Paranoid personality disorder (PPD) is a mental illness in which a person has a strong suspicion or mistrust of others. Individuals with this personality disorder might easily feel wronged by others, They may look for proof of their beliefs despite a lack of an actual threat. PPD typically occurs in young adults and is more common in males than females.
The cause of PPD is currently unknown. It is common for people with PPD to have a family history of PPD. Current research suggests that there might be a genetic link between this disorder and other psychotic disorders such as schizophrenia. Early childhood experiences, such as trauma or maltreatment, are also believed to be causes of this disorder.
A person with PPD may experience symptoms such as difficulty relaxing, easily becoming angry or hostile, being overly sensitive to criticism, or believing that others have hidden motives and are against them. This distrust in others can lead to limited social lives and separation from others. A diagnosis of PPD can be made by your doctor. However, your doctor may refer you to a psychiatrist or psychologist for further assessment and treatment. Testing may include a physical, medical, or psychiatric exam in addition to a review of the person’s history of related symptoms.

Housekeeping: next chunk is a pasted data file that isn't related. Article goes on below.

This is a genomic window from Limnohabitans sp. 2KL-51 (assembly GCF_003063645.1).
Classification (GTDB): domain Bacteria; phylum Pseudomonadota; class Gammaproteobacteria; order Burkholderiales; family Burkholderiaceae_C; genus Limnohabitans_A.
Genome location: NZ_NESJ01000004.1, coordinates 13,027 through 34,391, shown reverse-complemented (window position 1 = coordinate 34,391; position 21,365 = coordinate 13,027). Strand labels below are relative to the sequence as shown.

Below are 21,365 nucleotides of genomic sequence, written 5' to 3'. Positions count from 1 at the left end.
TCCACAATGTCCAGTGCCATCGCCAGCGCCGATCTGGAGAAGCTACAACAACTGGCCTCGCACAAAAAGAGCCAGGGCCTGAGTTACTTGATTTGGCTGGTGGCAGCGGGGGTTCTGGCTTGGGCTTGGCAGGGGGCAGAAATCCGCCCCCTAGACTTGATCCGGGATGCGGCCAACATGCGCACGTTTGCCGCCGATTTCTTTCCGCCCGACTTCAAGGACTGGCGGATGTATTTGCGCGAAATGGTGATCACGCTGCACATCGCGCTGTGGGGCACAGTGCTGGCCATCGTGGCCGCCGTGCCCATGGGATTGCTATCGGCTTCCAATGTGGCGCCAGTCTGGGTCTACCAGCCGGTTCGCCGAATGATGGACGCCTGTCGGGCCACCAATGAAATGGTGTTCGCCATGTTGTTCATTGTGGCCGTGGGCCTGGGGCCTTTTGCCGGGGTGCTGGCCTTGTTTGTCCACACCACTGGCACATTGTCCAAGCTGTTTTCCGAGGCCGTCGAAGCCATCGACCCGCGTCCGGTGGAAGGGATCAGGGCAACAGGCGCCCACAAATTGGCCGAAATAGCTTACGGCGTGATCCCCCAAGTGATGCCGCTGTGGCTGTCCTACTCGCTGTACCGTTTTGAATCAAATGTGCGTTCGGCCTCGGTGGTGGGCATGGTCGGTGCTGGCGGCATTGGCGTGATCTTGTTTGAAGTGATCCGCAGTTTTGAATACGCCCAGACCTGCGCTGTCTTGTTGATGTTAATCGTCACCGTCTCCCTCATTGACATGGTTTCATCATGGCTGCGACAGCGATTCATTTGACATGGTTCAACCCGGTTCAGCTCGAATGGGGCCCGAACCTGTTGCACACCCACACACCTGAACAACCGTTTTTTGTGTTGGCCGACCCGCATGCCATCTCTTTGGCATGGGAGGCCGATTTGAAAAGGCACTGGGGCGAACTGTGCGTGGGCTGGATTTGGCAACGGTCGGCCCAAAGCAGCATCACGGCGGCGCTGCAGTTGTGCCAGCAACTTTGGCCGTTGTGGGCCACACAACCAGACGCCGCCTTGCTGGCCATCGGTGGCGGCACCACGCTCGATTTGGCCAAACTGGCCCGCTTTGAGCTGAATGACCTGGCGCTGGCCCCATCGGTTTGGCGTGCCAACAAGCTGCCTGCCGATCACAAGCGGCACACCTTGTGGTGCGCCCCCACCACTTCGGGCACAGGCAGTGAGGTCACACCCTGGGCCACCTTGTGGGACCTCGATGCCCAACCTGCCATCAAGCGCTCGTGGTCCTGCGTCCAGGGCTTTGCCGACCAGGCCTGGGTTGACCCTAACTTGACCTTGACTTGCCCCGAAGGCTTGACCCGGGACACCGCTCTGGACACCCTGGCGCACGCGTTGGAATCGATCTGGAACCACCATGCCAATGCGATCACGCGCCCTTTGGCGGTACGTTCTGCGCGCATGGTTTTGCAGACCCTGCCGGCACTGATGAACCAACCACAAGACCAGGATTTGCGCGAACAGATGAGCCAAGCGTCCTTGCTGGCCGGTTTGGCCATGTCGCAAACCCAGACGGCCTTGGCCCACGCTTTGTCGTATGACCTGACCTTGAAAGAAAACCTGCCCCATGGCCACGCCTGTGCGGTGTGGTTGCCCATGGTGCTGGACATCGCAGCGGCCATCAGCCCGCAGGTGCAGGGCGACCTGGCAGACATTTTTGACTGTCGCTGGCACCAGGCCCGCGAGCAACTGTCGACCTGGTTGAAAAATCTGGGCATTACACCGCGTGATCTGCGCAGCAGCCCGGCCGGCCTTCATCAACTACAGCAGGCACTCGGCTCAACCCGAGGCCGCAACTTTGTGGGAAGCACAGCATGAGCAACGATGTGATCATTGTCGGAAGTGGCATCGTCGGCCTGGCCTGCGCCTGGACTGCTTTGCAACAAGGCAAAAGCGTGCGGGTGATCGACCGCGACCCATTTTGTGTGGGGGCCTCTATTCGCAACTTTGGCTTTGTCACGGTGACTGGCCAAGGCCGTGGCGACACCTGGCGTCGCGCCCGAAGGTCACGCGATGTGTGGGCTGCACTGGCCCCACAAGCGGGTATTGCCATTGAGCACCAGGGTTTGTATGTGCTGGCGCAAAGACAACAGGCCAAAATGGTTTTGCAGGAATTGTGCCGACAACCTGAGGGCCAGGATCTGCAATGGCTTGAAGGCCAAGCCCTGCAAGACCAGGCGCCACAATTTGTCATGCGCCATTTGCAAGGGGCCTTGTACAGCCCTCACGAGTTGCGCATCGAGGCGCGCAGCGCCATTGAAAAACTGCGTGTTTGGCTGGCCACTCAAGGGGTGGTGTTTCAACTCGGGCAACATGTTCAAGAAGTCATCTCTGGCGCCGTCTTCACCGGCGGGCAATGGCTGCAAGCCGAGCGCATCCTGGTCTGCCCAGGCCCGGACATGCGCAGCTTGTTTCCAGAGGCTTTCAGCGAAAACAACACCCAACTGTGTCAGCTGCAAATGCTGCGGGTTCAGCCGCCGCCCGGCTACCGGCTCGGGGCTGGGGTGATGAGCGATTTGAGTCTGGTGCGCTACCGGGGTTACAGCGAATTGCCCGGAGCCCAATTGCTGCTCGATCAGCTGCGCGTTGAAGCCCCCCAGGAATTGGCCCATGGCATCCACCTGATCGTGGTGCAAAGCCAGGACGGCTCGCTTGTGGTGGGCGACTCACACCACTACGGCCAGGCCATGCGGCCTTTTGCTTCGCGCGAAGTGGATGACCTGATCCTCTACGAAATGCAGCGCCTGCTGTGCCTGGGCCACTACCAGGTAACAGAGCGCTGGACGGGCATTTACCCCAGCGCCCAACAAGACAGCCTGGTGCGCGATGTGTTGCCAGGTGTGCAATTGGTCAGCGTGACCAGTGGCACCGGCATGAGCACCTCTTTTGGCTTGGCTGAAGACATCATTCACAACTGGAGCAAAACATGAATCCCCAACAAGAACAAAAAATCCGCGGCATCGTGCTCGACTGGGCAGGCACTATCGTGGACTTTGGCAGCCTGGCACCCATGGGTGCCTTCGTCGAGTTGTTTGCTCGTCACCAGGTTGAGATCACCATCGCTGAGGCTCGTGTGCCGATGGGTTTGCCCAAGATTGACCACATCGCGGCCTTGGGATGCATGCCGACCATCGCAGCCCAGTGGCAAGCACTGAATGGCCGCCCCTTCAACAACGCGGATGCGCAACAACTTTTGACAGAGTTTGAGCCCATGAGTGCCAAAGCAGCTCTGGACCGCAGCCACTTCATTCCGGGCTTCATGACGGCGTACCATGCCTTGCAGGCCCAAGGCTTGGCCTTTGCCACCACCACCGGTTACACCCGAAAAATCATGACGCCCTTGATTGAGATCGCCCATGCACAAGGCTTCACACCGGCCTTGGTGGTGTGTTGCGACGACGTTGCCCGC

Treatment for PPD may include a form of counseling (psychotherapy) which helps you understand and manage the disorder, learn how to communicate and trust others, and decrease the feelings of paranoia. Medications may also be used to ease the symptoms of PPD. If you or a family member experience symptoms of PPD, please talk to your psychiatrist, psychologist or therapist about the most current treatment options. Support groups are also a good source of information and can connect you with other individuals or families affected by PPD.